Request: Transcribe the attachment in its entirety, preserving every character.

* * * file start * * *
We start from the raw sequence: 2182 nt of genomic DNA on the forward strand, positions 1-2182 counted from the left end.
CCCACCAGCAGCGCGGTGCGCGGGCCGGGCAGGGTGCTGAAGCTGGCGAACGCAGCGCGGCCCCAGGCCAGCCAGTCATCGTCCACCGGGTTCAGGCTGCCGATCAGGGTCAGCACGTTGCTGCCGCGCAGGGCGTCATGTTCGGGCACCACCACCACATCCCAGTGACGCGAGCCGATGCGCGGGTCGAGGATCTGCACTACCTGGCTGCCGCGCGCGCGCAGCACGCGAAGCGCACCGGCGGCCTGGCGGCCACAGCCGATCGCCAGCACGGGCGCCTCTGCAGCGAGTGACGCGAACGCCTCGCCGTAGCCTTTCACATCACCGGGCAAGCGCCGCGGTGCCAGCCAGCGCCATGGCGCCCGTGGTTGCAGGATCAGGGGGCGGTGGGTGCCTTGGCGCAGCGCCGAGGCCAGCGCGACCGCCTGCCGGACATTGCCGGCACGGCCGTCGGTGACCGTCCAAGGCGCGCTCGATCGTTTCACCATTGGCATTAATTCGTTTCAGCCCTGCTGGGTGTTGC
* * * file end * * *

We start from the raw sequence: 2182 nt of genomic DNA on the forward strand, positions 1-2182 counted from the left end.
CCCACCAGCAGCGCGGTGCGCGGGCCGGGCAGGGTGCTGAAGCTGGCGAACGCAGCGCGGCCCCAGGCCAGCCAGTCATCGTCCACCGGGTTCAGGCTGCCGATCAGGGTCAGCACGTTGCTGCCGCGCAGGGCGTCATGTTCGGGCACCACCACCACATCCCAGTGACGCGAGCCGATGCGCGGGTCGAGGATCTGCACTACCTGGCTGCCGCGCGCGCGCAGCACGCGAAGCGCACCGGCGGCCTGGCGGCCACAGCCGATCGCCAGCACGGGCGCCTCTGCAGCGAGTGACGCGAACGCCTCGCCGTAGCCTTTCACATCACCGGGCAAGCGCCGCGGTGCCAGCCAGCGCCATGGCGCCCGTGGTTGCAGGATCAGGGGGCGGTGGGTGCCTTGGCGCAGCGCCGAGGCCAGCGCGACCGCCTGCCGGACATTGCCGGCACGGCCGTCGGTGACCGTCCAAGGCGCGCTCGATCGTTTCACCATTGGCATTAATTCGTTTCAGCCCTGCTGGGTGTTGC